8 min read

What Buddhism Gets Right

“If you want the shortest version of my answer to the question of why Buddhism is true, it's this: Because we are animals created by natural selection. Natural selection built into our brains the tendencies that early Buddhist thinkers did a pretty amazing job of sizing up, given the meager scientific resources at their disposal. Now, in light of the modern understanding of natural selection and the modern understanding of the human brain that natural selection produced, we can provide a new kind of defense of this sizing up.”
- Robert Wright - Why Buddhism is True
“Don’t try to use what you learn from Buddhism to be a better Buddhist; use it to be a better whatever-you-already-are.”
- The Dalai Lama (quoted in Why Buddhism is True)

We've seen how we can achieve a set of shared values through the purposeful work of seeking truth. This week I explore some potential components of an ideal future world that Buddhism figured out thousands of years ago. Similar to Jonathan Haidt, Robert Wright uses cutting edge neuroscience and psychology to validate the ideas of Buddhism in his New York Times Best Seller Why Buddhism is True.

I'll reflect on how the two central tenets of Buddhism that Wright highlights - non-judgment and not-self - inform our ideal future vision, and the role that mindfulness and meditation practice could play in that future. I'll also note that these ideas aren't universally accepted and next week I'll review some of the counter-arguments.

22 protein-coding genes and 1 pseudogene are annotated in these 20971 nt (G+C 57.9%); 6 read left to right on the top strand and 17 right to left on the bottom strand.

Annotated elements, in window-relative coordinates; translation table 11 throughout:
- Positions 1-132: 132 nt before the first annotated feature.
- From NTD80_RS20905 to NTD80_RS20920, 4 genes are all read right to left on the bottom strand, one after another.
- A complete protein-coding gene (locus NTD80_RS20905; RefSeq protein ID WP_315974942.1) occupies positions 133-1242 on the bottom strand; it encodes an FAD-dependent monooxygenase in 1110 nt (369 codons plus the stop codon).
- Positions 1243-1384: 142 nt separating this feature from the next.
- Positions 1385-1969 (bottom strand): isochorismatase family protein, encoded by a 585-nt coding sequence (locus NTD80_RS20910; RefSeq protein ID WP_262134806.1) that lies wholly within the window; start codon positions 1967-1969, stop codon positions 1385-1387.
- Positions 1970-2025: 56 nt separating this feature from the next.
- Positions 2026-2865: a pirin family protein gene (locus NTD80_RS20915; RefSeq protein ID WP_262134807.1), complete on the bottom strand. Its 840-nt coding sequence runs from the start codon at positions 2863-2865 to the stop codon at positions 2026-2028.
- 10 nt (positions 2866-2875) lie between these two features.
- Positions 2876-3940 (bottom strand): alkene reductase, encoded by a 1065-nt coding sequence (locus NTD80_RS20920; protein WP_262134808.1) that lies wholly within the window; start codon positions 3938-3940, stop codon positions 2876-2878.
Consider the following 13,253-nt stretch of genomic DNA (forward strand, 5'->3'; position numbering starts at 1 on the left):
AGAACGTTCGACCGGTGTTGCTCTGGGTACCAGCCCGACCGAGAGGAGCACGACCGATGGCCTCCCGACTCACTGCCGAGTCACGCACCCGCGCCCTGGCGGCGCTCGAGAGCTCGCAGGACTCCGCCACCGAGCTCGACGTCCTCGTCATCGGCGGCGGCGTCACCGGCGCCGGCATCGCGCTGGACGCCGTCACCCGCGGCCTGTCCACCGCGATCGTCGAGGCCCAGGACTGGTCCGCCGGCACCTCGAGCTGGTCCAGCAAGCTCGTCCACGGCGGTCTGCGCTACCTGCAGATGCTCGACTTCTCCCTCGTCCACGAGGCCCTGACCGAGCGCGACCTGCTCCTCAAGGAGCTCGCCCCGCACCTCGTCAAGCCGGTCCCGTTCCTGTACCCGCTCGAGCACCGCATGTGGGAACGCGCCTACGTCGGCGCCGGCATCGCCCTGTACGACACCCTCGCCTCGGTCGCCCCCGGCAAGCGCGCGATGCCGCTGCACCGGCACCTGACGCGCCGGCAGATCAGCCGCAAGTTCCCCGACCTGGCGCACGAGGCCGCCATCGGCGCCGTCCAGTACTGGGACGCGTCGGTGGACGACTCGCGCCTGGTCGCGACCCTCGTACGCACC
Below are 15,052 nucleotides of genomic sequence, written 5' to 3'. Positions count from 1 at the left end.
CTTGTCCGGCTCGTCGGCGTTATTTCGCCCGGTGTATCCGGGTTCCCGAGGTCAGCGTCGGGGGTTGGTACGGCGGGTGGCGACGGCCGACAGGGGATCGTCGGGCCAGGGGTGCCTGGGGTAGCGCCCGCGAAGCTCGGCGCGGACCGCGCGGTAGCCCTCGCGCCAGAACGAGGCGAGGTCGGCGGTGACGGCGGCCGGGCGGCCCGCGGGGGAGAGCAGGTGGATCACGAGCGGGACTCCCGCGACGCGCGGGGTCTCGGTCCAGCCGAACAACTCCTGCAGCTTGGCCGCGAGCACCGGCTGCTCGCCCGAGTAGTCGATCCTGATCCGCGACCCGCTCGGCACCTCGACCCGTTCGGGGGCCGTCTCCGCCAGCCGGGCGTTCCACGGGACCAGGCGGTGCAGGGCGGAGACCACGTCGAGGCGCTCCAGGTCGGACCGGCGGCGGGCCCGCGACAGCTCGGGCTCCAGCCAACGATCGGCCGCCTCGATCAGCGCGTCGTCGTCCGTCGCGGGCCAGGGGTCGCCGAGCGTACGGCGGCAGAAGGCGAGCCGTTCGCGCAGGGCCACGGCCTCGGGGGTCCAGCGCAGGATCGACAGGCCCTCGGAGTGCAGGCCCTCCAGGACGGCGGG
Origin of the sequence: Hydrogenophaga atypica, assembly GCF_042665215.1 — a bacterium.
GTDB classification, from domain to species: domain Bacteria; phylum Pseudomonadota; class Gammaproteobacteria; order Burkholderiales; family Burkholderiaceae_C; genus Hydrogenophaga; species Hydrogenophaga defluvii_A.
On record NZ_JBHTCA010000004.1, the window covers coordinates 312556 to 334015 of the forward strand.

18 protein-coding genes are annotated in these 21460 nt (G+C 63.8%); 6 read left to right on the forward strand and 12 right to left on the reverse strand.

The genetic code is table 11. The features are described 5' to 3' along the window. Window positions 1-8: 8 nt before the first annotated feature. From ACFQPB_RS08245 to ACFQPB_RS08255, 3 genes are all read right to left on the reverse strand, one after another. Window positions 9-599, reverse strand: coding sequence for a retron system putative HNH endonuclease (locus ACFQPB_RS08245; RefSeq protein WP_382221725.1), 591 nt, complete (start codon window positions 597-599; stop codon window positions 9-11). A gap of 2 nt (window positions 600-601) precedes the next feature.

The Buddhist concept of non-judgment is based on the same logic we've explored previously of how engagement with reality is the surest path to fulfilment. In Wright's words, “Buddha believed that the less you judge things—including the contents of your mind—the more clearly you’ll see them, and the less deluded you’ll be". Wright's neuroscience reinforces Haidt's psychology. Our perception of the world is not the 'truest' reality. “This is a reminder that natural selection didn’t design your mind to see the world clearly; it designed your mind to have perceptions and beliefs that would help take care of your genes", Wright says.

He argues that feelings were designed to “encode judgements about things in our environment” that would help us survive, even if they might be misleading. Food is automatically judged to be good, and sugary, fatty foods particularly so, with no appreciation for the possible abundance of food in a person's life or how their obesity should suggest otherwise. “In fact," says Wright, "one big lesson from Buddhism is to be suspicious of the intuition that your ordinary way of perceiving the world brings you the truth about it.”